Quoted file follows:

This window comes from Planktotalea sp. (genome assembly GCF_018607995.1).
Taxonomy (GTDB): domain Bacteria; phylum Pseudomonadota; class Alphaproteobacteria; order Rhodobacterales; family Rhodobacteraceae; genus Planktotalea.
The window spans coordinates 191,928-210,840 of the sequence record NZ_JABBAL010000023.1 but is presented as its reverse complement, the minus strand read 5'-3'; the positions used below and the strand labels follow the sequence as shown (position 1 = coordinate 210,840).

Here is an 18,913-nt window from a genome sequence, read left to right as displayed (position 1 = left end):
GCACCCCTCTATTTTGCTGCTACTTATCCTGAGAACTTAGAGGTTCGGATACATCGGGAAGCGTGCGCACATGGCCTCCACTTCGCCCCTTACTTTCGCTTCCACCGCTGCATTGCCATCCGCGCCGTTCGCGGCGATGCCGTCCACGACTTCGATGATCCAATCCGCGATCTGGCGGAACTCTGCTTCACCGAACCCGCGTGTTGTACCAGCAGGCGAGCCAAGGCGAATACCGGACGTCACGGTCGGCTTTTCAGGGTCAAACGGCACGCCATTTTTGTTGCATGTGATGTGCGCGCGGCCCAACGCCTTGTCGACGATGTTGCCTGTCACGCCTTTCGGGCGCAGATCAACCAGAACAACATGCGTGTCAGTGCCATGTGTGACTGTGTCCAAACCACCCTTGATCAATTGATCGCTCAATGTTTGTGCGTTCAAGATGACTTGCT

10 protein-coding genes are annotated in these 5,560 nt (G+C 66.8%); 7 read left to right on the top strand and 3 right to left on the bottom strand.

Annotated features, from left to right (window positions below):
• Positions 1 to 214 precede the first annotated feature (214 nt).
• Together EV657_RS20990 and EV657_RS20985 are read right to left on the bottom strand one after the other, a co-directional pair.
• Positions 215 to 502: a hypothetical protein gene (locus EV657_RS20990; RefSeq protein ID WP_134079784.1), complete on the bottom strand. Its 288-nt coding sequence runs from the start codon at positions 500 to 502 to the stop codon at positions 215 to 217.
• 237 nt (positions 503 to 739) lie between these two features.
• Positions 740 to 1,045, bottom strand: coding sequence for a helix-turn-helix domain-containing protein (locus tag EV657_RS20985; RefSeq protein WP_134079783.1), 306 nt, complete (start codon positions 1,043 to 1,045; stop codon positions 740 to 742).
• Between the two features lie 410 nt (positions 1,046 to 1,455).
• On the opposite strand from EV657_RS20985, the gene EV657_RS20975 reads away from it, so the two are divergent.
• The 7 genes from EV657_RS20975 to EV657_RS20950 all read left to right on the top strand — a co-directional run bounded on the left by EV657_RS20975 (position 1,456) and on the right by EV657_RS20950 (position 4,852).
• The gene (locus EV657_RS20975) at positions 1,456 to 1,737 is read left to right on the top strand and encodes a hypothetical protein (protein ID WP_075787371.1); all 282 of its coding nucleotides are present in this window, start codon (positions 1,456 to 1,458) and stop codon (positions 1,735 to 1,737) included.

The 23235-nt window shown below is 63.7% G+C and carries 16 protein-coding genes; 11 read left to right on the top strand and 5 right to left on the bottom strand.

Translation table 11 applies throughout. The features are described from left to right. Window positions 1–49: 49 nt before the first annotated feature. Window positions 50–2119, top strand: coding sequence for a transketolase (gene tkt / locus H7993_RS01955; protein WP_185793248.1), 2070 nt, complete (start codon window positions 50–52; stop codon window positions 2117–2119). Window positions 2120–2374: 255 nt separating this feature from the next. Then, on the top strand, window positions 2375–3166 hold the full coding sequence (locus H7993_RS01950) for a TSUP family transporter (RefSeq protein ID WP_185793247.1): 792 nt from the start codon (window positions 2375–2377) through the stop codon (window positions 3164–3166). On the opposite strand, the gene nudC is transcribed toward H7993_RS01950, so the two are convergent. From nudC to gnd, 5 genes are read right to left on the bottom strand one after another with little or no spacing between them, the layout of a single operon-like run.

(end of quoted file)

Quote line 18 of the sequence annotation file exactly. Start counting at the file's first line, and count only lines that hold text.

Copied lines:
Translation table 11 applies throughout. The features are described from left to right. Window positions 1–49: 49 nt before the first annotated feature. Window positions 50–2119, top strand: coding sequence for a transketolase (gene tkt / locus H7993_RS01955; protein WP_185793248.1), 2070 nt, complete (start codon window positions 50–52; stop codon window positions 2117–2119). Window positions 2120–2374: 255 nt separating this feature from the next. Then, on the top strand, window positions 2375–3166 hold the full coding sequence (locus H7993_RS01950) for a TSUP family transporter (RefSeq protein ID WP_185793247.1): 792 nt from the start codon (window positions 2375–2377) through the stop codon (window positions 3164–3166). On the opposite strand, the gene nudC is transcribed toward H7993_RS01950, so the two are convergent. From nudC to gnd, 5 genes are read right to left on the bottom strand one after another with little or no spacing between them, the layout of a single operon-like run.